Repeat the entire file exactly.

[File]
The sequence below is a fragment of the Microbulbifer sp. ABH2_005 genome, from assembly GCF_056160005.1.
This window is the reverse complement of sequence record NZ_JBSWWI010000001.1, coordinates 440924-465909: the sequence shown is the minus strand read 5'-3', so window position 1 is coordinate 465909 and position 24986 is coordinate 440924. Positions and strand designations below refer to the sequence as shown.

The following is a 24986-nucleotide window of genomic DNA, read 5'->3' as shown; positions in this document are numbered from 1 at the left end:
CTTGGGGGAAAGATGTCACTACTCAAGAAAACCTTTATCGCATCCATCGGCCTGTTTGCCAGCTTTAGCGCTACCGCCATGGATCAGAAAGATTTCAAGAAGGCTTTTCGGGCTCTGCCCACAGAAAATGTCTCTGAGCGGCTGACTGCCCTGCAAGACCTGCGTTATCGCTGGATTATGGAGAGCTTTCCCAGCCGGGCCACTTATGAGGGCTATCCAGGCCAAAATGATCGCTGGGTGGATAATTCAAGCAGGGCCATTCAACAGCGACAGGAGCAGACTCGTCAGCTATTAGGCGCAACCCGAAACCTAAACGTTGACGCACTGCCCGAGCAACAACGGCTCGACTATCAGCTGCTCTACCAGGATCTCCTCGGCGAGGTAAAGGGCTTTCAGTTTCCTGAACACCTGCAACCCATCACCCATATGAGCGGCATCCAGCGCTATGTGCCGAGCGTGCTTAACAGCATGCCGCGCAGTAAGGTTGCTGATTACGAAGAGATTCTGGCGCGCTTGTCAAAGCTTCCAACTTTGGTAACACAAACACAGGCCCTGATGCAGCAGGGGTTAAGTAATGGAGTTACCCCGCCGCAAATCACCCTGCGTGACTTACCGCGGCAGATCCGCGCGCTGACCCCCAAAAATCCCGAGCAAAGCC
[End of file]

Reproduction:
The sequence below is a fragment of the Microbulbifer sp. ABH2_005 genome, from assembly GCF_056160005.1.
This window is the reverse complement of sequence record NZ_JBSWWI010000001.1, coordinates 440924-465909: the sequence shown is the minus strand read 5'-3', so window position 1 is coordinate 465909 and position 24986 is coordinate 440924. Positions and strand designations below refer to the sequence as shown.

The following is a 24986-nucleotide window of genomic DNA, read 5'->3' as shown; positions in this document are numbered from 1 at the left end:
CTTGGGGGAAAGATGTCACTACTCAAGAAAACCTTTATCGCATCCATCGGCCTGTTTGCCAGCTTTAGCGCTACCGCCATGGATCAGAAAGATTTCAAGAAGGCTTTTCGGGCTCTGCCCACAGAAAATGTCTCTGAGCGGCTGACTGCCCTGCAAGACCTGCGTTATCGCTGGATTATGGAGAGCTTTCCCAGCCGGGCCACTTATGAGGGCTATCCAGGCCAAAATGATCGCTGGGTGGATAATTCAAGCAGGGCCATTCAACAGCGACAGGAGCAGACTCGTCAGCTATTAGGCGCAACCCGAAACCTAAACGTTGACGCACTGCCCGAGCAACAACGGCTCGACTATCAGCTGCTCTACCAGGATCTCCTCGGCGAGGTAAAGGGCTTTCAGTTTCCTGAACACCTGCAACCCATCACCCATATGAGCGGCATCCAGCGCTATGTGCCGAGCGTGCTTAACAGCATGCCGCGCAGTAAGGTTGCTGATTACGAAGAGATTCTGGCGCGCTTGTCAAAGCTTCCAACTTTGGTAACACAAACACAGGCCCTGATGCAGCAGGGGTTAAGTAATGGAGTTACCCCGCCGCAAATCACCCTGCGTGACTTACCGCGGCAGATCCGCGCGCTGACCCCCAAAAATCCCGAGCAAAGCC